@TheAmateurCoder Yeah, there's no real difference between "fine" and "acceptable" here, but my edit was to remove the link and clarify the question in the title. (The rationale for my edits has been mostly covered by Nick.) In particular, linking to posts invites the meta effect, and indeed the post has received several downvotes since being linked from here. The OP of the post did nothing to deserve this added attention, and I'm generally inclined to remove such links unless they're absolutely necessary to understand the meta question, and I don't think the link is necessary at all here.
    – cigien
    Commented Feb 1, 2022 at 19:14
  • 2
    @TheAmateurCoder I'm a person, not a user :(
    – Gimby
    Commented Feb 9, 2022 at 15:01

2 Answers 2


Wouldn't it be more polite

No, it would not. Adding superficial politeness does not make something more (or less) acceptable. I also need to mention that lacking superficial (aka insincere) politeness is not the same as being "unfriendly or unkind" and, especially, rude or condescending. Let's take a look at what the latter terms mean (using Cambridge dictionary as the source - here and here respectively):

behaviour that shows you think you are more important or more intelligent than other people

the quality of being offensive or not polite

The "post ... you have tried" phrase is a simple directive illocutionary act that is designed to compel the recipient to edit their post to include their attempt, nothing more. It does not attempt to convey intellectual superiority (the phrase does not contain any assessment of the recipient's competency, upbringing, etc) or offend the recipient (it is a simple directive). And, as mentioned earlier, lack of "polite" words does not automatically something less polite.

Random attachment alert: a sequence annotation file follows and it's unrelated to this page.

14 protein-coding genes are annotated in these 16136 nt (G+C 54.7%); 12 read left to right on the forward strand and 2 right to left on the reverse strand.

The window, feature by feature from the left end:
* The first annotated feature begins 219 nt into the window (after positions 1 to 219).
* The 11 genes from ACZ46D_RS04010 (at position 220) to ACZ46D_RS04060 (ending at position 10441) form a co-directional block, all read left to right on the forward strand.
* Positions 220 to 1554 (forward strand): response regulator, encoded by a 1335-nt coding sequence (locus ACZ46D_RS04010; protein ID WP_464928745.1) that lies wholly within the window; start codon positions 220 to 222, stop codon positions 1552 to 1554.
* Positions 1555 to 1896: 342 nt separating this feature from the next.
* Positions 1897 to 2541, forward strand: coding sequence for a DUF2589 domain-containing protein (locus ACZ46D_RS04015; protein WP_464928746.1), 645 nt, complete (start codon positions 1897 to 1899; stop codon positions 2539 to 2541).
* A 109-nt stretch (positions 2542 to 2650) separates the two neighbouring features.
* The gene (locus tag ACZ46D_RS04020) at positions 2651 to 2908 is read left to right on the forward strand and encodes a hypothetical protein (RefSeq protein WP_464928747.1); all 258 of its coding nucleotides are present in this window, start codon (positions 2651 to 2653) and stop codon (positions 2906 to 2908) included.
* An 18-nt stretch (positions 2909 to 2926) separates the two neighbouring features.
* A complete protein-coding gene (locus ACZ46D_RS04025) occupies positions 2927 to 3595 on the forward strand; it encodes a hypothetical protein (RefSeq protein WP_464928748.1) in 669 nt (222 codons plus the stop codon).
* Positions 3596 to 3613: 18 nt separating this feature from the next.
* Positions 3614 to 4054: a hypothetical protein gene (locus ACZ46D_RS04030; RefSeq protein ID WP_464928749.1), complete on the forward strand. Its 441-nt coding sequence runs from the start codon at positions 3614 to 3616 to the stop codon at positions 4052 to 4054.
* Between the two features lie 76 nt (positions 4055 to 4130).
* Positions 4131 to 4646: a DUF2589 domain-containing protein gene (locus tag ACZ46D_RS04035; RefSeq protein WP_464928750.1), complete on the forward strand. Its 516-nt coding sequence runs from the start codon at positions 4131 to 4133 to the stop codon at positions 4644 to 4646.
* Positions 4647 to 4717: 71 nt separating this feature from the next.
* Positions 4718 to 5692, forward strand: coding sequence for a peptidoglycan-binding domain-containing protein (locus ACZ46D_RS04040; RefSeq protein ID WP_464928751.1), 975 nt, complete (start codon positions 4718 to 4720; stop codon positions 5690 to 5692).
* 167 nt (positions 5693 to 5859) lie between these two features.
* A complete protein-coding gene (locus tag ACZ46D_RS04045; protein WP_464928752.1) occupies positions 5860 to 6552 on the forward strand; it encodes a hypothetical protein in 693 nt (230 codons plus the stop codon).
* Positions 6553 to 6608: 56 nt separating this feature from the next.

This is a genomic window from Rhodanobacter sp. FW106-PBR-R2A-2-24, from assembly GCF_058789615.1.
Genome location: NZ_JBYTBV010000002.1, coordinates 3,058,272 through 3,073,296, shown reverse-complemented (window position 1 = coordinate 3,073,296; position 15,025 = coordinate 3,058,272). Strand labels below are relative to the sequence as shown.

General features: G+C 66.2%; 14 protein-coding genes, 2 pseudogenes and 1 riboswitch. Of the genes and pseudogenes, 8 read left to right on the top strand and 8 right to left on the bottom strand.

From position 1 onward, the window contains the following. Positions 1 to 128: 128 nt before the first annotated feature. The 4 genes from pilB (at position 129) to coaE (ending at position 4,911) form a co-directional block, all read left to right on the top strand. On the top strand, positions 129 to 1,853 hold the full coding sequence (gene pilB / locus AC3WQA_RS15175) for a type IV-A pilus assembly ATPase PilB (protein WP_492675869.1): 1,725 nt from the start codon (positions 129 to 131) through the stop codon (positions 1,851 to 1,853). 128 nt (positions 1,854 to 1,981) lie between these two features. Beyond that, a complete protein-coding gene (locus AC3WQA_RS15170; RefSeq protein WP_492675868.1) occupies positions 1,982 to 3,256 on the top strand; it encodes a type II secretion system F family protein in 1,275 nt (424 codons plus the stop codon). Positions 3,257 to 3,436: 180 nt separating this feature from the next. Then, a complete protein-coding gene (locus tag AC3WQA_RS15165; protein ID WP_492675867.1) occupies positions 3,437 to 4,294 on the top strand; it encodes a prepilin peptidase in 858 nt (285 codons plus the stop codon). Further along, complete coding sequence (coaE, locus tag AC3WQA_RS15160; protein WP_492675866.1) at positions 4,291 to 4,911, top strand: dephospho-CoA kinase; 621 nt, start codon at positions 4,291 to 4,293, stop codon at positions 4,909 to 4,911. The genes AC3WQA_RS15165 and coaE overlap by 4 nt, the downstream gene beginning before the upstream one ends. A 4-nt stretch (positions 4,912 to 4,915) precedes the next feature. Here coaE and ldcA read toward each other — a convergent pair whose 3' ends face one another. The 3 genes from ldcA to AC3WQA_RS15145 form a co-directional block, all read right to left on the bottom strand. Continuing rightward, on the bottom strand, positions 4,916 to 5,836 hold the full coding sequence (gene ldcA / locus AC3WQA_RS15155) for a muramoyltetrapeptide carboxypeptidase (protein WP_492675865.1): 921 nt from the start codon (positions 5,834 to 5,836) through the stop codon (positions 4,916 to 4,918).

Should I have reported that comment?

Yes, you should have, however, as "No longer needed". Such comments are mostly noise if not accompanied with links to the Help Center and guidance on providing a Minimal Reproducible Example. We do not really need to see botched attempts of the poster trying to brute-force their way around the problem, we want them to help us help them.

There is even an automatic ban placed on posting "what have you tried" comments, but the check is very strict, so it allows variations to be posted (such as the one you noticed). If you want to get a larger picture behind this decision or the consensus on what to do with such comments, see the following famous MSE discussion: "What have you tried" epidemic.


This comment is not needed, please flag it as no longer needed and a mod will remove it soon.

If more clarification is needed then a comment should be clearly stating what clarity is needed.